12 hours ago
Monday, August 11, 2008
Tonight's food experiment began with a beef marinade. The result ended up being an unusual but satisfying "salad" of beef, rice, yogurt, pickled onions and mint. The journey is below.
This started because I had about a pound of chuck (cut into two large strips), and decided to try marinating it with several tablespoons of soy sauce, a light sprinkling of sesame oil, the juice from two limes, some salt and pepper, and a dusting of red curry powder. Thinking more, I thought it would best served slow-cooked and flaky, so I cut the marinade short. I seared the beef in a cast iron pan very briefly, then poured the juice from the marinade into the pan with a little water (say a third of a cup). This was then cooked in the oven at 300F for 3 hours. I had it covered for the first two hours, flipped the meat halfway through, and added some more water when the liquid in the pan started to dry out.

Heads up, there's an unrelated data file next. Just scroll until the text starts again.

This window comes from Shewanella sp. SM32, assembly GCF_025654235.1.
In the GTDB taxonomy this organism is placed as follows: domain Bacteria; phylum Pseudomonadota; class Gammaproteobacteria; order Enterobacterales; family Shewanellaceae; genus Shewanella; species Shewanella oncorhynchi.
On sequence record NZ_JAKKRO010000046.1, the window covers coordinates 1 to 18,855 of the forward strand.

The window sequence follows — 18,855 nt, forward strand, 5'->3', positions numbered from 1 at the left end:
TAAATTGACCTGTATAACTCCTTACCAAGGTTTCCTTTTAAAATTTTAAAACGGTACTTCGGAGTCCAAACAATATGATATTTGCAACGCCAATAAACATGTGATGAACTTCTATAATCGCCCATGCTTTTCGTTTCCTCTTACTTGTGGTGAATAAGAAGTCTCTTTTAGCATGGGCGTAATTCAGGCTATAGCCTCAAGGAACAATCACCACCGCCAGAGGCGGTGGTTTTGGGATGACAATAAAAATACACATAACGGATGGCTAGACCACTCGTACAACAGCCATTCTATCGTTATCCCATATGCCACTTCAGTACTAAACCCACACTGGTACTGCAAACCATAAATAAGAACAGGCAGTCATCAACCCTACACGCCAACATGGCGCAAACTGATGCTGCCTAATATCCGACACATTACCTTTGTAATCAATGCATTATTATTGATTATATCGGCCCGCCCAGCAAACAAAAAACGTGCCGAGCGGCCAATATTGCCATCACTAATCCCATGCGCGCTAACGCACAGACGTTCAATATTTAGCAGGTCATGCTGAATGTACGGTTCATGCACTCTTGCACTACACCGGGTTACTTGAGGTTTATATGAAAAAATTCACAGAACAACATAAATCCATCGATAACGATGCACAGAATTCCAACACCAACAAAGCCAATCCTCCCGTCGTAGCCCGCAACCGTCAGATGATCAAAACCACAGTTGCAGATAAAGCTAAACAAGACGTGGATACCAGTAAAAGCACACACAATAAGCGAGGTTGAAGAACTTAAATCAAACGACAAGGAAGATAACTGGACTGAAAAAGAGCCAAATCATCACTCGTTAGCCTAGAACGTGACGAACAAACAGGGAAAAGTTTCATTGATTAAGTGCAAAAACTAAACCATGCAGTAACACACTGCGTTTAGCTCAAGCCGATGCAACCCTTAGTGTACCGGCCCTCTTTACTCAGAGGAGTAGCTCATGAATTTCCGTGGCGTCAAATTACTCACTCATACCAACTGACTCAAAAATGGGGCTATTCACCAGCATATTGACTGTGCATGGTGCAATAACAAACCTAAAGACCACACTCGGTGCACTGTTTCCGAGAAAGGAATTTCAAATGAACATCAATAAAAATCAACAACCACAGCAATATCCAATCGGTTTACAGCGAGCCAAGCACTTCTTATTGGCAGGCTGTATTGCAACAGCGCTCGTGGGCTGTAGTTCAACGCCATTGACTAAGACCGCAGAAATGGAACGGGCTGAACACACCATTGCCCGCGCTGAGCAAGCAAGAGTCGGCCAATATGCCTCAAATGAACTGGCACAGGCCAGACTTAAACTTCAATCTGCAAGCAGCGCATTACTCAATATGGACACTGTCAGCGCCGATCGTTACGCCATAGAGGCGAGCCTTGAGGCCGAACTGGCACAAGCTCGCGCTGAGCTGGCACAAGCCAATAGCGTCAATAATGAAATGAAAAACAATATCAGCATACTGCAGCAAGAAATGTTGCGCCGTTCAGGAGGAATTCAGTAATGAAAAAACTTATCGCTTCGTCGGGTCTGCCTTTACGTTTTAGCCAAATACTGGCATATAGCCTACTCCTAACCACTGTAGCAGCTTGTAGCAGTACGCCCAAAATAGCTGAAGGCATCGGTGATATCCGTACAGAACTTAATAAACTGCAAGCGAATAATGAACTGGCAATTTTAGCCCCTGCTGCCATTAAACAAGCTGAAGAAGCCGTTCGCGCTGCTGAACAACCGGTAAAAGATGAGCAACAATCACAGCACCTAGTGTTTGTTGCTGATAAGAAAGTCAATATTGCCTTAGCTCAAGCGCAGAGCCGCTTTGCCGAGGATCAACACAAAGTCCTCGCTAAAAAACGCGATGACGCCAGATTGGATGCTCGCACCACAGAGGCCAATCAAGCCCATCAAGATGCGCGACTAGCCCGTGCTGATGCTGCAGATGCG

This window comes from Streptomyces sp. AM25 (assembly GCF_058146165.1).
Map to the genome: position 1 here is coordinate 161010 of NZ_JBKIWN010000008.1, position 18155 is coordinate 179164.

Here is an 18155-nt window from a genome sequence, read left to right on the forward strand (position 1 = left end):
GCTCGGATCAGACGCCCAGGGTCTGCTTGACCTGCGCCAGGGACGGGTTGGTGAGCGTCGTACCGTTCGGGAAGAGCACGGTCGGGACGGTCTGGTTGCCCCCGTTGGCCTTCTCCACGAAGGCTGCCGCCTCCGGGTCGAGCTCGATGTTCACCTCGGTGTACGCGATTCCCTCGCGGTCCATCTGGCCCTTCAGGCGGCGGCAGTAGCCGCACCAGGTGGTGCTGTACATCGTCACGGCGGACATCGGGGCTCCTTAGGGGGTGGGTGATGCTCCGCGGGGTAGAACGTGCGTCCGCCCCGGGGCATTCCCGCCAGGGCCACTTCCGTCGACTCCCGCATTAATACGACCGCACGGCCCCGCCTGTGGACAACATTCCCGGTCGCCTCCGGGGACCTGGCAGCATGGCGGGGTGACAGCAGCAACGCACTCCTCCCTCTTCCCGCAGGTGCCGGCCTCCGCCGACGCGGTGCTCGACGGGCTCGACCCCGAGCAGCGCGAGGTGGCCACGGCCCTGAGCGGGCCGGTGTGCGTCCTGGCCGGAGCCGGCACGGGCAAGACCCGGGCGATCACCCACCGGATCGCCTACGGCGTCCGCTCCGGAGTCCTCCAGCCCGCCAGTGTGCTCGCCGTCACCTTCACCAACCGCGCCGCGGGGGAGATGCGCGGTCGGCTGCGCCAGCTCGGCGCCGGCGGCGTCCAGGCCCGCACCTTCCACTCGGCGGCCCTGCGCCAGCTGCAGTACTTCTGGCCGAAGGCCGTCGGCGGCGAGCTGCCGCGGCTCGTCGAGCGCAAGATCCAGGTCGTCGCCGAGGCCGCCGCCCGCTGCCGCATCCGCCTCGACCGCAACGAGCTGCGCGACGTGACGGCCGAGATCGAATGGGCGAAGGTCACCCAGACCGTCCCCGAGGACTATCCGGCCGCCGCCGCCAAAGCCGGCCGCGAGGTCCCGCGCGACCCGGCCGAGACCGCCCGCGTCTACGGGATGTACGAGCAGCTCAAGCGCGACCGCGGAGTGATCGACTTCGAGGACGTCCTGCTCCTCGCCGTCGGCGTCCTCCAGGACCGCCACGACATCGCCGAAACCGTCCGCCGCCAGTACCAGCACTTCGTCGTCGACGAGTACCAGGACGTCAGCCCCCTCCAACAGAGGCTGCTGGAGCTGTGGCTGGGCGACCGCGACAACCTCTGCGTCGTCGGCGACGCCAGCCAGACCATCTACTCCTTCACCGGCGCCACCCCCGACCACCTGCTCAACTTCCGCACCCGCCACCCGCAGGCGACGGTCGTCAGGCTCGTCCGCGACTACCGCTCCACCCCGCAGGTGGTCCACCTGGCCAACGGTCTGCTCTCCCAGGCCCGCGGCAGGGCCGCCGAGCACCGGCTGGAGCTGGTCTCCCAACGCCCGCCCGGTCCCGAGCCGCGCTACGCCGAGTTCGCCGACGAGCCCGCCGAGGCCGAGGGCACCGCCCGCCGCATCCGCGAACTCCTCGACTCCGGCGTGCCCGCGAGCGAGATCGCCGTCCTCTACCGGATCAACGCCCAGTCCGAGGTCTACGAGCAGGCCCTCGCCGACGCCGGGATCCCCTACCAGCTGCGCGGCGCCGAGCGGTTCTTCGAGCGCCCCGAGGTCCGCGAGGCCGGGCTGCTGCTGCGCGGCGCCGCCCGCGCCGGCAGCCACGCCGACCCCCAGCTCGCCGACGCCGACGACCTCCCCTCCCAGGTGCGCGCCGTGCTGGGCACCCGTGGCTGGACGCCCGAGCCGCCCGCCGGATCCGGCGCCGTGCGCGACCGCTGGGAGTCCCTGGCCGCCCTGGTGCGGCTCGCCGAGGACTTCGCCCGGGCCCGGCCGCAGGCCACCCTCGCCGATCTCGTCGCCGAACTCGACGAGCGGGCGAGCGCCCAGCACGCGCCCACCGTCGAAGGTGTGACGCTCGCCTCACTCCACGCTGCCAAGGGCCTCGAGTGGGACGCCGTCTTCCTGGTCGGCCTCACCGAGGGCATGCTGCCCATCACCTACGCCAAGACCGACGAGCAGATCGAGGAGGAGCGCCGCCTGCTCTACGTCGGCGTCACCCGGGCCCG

The result was a flaky beef with an highly flavored crust (where the soy sauce concentrated from the cooking process and really stood out). Once tasted, I knew the beef needed to be directly complemented with some other flavors to balance out that crust. Using two forks I shredded the beef into small pieces. The other components of the simple dish just presented themselves in my head.
I cooked up 3/4 cup of basmati rice, quickly pickled a thinly-sliced red onion (see recipe here, which I very loosely followed and let sit for about 40 minutes), added several dollops of natural greek yogurt (critical to the dish), and chopped up some mint (optional but I liked the addition).
In all got mixed together in a bowl, then served warm. If you feel like trying this exploration yourself (I wouldn't be posting here if I didn't like the result), I recommend pairing it with a strong red wine like an Aussie shiraz or a hefty California zin.
So there you have it. I haven't posted in a typical recipe format, because it was really just an ad hoc experimentation that used some flavors I've been playing with lately. The results, however, were satisfying and different (which, since I've spent so long cooking French-inspired food -- yes, I learned how to cook from Julia Child's Essentials of French Cooking -- qA what I was shooting for). Now I'm going to sit back and see if you all think I'm nuts.